Both Arab and Muslim migrants have noticeable populations in all parts of the world. This article qualitatively investigates the Arabs, the Muslims, and mainly diaspora and transnationalism theories from historical and social understandings, based on primary and secondary sources. It engages conceptually in defining Arabs and Muslims through the lenses of diaspora and transnationalism theories, discusses theoretical issues and explores the status of the Arab and the Muslim diaspora(s) and transnational communities through primary data and the findings of the Global Muslim Diaspora Project, which surveyed 7,147 participants between 2018 and 2019.

Islamic Revolutionary Ideology and its Narratives: The Continued Relevance of the Islamic Republic’s Ideology (Olivia Glombitza)

Is the Islamic Republic of Iran’s revolutionary ideology still relevant more than 40 years after the revolution? Is it still relevant in the Islamic Republic’s foreign policy? While the Islamic Republic’s ideology undoubtedly developed alongside its institutions over the course of 40 years, this article argues that its revolutionary ideology continues to remain relevant and in fact important.

Advocating for Palestine in Canada: Histories, Movements, Action (Jeremy Wildeman)

Why is it so difficult to advocate for Palestine in Canada and what can we learn from the movement’s successes? This account of Palestine solidarity activism in Canada grapples with these questions through a wide-ranging exploration of the movement’s different actors, approaches and fields of engagement, along with its connections to different national and transnational struggles against racism, imperialism and colonialism.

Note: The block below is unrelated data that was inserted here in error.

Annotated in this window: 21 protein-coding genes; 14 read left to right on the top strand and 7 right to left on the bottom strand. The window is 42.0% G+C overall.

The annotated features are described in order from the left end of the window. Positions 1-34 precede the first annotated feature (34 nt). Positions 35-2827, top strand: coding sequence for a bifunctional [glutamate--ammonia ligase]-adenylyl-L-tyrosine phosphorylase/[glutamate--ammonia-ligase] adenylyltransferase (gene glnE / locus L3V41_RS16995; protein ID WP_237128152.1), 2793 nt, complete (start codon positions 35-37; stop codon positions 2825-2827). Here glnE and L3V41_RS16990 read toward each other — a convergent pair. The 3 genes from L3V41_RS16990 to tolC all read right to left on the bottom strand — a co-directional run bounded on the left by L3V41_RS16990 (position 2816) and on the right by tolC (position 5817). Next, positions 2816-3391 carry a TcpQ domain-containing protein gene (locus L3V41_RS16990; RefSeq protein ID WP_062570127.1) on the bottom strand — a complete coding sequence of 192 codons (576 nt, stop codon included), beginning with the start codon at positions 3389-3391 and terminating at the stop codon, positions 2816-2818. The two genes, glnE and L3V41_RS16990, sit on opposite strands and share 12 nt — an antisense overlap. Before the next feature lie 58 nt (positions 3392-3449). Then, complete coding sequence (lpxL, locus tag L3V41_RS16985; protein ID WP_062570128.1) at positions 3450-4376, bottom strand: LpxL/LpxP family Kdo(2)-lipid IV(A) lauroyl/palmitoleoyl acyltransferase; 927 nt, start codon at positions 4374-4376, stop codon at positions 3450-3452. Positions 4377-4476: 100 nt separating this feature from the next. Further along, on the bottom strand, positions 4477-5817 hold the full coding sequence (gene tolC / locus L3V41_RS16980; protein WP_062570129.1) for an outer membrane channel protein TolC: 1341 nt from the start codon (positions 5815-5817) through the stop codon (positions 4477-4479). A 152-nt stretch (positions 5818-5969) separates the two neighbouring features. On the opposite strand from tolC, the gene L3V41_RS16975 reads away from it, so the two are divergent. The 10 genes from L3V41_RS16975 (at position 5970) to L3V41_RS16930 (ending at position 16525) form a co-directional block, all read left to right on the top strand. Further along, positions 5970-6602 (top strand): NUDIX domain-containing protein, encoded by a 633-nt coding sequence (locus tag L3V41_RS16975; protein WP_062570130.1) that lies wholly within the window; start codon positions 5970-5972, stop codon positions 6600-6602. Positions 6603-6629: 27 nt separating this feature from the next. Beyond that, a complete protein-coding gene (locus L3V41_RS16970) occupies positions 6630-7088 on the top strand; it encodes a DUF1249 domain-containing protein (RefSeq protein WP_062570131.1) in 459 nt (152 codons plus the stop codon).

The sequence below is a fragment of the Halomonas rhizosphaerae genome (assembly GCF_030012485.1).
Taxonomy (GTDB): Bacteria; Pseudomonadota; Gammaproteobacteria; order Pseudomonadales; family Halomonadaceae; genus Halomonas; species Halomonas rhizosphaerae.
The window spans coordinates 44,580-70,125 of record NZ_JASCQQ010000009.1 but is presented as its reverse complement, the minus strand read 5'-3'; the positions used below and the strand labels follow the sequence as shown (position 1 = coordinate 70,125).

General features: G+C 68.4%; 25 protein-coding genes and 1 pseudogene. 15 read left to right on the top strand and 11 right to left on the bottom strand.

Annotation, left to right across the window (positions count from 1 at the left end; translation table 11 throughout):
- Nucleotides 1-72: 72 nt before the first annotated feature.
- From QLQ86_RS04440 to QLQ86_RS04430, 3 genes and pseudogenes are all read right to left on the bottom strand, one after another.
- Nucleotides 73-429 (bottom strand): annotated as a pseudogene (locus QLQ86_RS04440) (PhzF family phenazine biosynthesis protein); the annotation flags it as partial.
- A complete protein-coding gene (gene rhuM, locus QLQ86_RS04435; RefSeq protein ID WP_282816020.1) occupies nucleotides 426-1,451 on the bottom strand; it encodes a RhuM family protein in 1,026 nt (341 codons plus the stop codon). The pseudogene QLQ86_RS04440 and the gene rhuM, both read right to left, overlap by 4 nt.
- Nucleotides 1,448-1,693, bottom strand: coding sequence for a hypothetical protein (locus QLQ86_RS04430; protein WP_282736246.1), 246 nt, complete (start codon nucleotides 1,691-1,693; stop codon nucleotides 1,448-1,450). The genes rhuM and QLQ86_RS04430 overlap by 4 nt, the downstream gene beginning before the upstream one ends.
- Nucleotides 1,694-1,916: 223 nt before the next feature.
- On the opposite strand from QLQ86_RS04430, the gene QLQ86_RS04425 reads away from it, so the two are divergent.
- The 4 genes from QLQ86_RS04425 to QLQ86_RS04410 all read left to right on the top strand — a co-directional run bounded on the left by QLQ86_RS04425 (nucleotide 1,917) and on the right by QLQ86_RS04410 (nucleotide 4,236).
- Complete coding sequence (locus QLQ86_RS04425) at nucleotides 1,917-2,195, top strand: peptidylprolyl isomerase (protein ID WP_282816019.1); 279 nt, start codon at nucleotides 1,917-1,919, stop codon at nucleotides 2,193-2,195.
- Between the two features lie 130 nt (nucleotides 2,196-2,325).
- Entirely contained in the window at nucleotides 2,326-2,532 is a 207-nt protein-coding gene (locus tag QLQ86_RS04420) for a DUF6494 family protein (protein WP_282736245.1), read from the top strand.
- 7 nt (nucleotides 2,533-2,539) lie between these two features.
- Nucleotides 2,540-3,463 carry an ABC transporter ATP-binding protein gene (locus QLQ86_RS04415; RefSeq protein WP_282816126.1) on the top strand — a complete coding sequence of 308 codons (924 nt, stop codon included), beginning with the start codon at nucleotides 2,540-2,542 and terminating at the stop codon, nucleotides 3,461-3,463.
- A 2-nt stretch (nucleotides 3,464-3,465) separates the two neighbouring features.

The Middle East in Canadian foreign policy and national identity formation (Jeremy Wildeman)

While often overlooked, the Middle East has been a pivotal geographical and discursive space in Canadian foreign policy and national identity formation. With the support of three contemporary case studies—Israel and Palestine, Saudi Arabia, and Iran—this paper explores how Canada’s ties to the Middle East have shaped and continue to shape Canada’s foreign policy, national identity, and place in the world.

Arab diasporic media in Turkey: A story of (trans)national narratives in the Middle East (Mohammed Alrmizan)

The aim of this article is to investigate what seems to be a developing phenomenon of regime-critical Arab diasporic media post-Arab Spring in Turkey. First, the article explores the academic literature covering the concepts of (Arab) diaspora and (Arab) diasporic media. Second, it highlights the development of the Arab diasporic media in Turkey drawn from Syrian, Egyptian, Yemeni and Libyan landscapes. Finally, the article discusses the reasons that made Turkey welcome such a phenomenon.

Prison Periods: Bodily Resistance to Gendered Control (Malaka Shwaikh)

Prisons are places of power and resistance. This article is based on original research material derived from Arabic, English, and Hebrew sources, including interviews with menstruating prisoners from Palestine, Northern Ireland, England, and the United States. I document and translate stories, including those of minors who had their first periods behind bars. I then show how several global prison structures fail to provide minimum support, from offering adequate sanitary products to accessing toilets and showers.